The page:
Former lawmaker Baggio Leung and activist Kwok Cheuk-kin argued in court on Friday for an injunction against the controversial joint checkpoint arrangement for the upcoming Express Rail Link. The court will hand down its judgment next Tuesday.
Leung said the joint checkpoint arrangement was contrary to ten articles of the Basic Law, and that an interim injunction would be the “last resort for damage control.” Kwok said the Standing Committee of the National People’s Congress had no clear authority to approve the arrangement last December.
Under the joint checkpoint proposal, mainland law enforcement agents will conduct immigration and customs procedures at the new West Kowloon terminus, instead of at the border. The arrangement was intended for faster clearance so that passengers would not have to leave the train midway.
The proposal was passed by the legislature on June 14. But the Hong Kong Bar Association and the Hong Kong Law Society have raised questions over the plan’s constitutionality, as Hong Kong will effectively give up its jurisdiction across a quarter of the West Kowloon terminus.
Leung and Kwok are among five applicants who launched legal challenges against the joint checkpoint arrangement. In July, the High Court decided to hear all the applications together on October 30.
However, since the Express Rail link is expected to starting running in late September, Leung and Kwok applied for an interim injunction to suspend the joint checkpoint arrangement until a final ruling is made.
Leung and Kwok both appeared unrepresented at Friday’s hearing. Leung said his application for Legal Aid was refused on Wednesday, so he had no choice but to represent himself.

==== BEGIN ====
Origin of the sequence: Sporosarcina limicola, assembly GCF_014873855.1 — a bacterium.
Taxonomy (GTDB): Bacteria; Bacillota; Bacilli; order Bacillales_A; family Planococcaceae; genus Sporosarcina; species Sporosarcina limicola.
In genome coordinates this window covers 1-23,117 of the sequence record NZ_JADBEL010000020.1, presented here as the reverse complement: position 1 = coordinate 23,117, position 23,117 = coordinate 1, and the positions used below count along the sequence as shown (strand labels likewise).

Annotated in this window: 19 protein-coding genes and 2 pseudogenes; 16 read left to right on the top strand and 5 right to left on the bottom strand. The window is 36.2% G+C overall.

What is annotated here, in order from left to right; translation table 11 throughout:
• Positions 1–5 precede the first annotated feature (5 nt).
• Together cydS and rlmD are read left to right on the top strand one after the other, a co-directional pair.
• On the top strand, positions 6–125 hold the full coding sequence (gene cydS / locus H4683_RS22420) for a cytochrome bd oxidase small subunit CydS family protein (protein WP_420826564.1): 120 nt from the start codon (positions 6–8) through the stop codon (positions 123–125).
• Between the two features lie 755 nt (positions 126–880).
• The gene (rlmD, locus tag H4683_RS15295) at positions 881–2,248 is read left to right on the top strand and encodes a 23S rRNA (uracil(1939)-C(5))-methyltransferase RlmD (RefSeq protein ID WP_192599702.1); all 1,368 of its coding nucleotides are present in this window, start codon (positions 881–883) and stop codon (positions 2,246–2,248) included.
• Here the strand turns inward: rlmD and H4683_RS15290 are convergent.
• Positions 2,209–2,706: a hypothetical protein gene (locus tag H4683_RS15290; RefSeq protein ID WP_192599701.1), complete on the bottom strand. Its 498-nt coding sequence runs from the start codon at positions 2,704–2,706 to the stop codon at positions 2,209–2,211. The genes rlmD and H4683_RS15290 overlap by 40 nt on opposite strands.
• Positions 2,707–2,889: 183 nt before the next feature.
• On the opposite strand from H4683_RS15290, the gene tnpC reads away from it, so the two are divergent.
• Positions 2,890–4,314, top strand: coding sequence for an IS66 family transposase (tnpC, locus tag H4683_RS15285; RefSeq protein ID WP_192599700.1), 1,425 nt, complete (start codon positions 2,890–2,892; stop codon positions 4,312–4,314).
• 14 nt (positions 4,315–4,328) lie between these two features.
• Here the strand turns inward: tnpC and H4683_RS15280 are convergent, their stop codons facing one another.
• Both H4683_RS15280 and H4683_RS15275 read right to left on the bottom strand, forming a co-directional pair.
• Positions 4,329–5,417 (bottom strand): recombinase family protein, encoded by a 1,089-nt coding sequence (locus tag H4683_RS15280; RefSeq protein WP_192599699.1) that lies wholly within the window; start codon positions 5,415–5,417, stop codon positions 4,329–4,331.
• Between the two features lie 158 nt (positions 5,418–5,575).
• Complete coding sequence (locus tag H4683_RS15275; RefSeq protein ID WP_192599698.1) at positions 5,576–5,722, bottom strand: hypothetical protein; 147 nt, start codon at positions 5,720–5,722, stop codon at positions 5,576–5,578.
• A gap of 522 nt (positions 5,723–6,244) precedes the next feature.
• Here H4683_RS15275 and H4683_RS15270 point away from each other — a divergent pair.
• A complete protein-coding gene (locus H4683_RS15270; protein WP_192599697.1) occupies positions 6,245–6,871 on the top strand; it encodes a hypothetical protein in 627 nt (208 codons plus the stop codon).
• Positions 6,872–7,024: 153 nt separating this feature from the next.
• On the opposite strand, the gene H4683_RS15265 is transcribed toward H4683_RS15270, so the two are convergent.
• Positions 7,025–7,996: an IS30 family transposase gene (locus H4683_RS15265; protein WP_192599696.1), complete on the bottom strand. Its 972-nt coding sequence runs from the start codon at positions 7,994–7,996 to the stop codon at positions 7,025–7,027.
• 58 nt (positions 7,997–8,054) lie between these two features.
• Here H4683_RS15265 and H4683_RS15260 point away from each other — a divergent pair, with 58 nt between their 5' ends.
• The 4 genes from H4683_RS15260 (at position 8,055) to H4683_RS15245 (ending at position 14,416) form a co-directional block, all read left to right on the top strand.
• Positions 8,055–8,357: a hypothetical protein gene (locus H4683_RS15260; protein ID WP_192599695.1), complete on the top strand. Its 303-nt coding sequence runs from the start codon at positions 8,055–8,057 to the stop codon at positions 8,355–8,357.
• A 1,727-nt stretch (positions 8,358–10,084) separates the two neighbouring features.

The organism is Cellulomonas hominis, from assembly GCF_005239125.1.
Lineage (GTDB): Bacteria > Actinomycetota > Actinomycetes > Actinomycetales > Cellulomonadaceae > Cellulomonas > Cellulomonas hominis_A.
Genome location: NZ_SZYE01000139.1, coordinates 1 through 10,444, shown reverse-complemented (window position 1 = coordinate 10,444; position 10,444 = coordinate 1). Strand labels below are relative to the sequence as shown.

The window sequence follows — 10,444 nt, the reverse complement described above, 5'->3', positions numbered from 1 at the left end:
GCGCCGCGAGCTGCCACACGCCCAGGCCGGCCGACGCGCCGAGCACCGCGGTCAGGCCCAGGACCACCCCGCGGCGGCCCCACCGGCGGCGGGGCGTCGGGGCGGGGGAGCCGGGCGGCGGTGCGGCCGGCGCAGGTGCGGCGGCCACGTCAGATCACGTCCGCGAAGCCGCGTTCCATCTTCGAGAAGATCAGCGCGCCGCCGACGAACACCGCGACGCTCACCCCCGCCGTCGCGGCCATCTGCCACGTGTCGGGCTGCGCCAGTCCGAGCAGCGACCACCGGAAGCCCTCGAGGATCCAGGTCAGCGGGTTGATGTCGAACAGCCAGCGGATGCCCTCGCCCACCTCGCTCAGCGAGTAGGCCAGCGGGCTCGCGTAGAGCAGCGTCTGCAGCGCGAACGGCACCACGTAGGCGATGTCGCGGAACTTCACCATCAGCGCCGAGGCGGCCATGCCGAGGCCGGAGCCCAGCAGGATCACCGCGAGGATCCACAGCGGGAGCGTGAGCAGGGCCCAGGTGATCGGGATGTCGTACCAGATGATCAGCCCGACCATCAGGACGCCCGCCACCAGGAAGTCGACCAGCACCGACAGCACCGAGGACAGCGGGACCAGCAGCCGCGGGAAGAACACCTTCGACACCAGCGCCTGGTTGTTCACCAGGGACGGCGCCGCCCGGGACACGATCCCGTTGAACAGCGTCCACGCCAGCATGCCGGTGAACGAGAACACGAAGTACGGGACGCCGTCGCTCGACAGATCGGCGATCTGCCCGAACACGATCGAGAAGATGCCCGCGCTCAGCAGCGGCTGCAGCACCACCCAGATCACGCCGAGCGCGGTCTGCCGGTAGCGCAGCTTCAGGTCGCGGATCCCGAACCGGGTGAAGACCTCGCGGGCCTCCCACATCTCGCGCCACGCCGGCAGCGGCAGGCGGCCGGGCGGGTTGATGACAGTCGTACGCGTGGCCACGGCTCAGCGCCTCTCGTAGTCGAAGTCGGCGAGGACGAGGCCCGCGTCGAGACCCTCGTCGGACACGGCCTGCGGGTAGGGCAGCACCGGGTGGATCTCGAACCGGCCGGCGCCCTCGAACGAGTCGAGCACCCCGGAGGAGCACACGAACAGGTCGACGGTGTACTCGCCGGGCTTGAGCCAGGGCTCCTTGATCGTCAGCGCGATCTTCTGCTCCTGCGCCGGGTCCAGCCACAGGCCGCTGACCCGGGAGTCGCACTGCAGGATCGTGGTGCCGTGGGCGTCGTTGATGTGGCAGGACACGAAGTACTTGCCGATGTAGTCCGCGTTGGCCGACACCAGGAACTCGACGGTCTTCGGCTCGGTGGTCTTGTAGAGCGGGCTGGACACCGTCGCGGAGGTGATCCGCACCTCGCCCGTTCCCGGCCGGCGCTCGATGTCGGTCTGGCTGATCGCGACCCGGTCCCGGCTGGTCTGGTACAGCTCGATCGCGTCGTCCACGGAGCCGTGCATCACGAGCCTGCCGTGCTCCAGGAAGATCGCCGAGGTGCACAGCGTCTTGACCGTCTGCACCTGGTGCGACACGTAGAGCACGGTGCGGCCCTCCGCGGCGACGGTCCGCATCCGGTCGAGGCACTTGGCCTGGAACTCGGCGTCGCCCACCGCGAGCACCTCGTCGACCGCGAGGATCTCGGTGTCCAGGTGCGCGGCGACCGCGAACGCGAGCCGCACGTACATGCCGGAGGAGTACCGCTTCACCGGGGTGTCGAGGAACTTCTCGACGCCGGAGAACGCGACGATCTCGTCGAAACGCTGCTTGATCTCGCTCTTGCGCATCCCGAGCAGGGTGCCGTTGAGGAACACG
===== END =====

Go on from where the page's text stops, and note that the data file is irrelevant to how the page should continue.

He argued that, on a literal level, the joint checkpoint arrangement contravened ten Basic Law articles, including articles 2, 11, 18 and 19. He also said that the arrangement would result in an actual infringement of his rights, even if he chose not to ride on the Express Rail Link personally.
He added that, even if the court incorrectly granted an injunction, the affected period would only be around one month. However, if the court did not grant an injunction – but he happened to win in October – there could be serious disruption to the Express Rail Link’s operation.
Kwok, also known as “King of Judicial Review,” said that the Express Rail Link could still operate without the joint checkpoint. The joint checkpoint plan effectively cedes Hong Kong territory, and the Standing Committee of the National People’s Congress had no authority to do that, he said.
Chief Executive Carrie Lam and the Secretary for Justice were named as defendants, and were represented in court on Friday by senior counsel Benjamin Yu.
Yu said that Leung and Kwok failed to satisfy the legal threshold for granting an interim injunction.
“If one is seeking to obtain a stay or an interim injunction on the execution of valid legislation, the burden rests on the applicant to show a strong prima facie case,” Yu said.
He also rejected the argument that the joint checkpoint arrangement would be the same as applying mainland law in Hong Kong. In its statement last December, the Bar Association said the government’s logic could result in absurd conclusions, such as mainland law applying to the High Court Building.
Yu said that the Bar Association’s hypothetical was “miles and miles away” from the joint checkpoint arrangement.
“The fundamental difference is context. If [mainland laws] apply only when a person is leaving Hong Kong and entering the mainland voluntarily, that’s a different type of fish,” he said.
Judge Anderson Chow will hand down his judgment next Tuesday.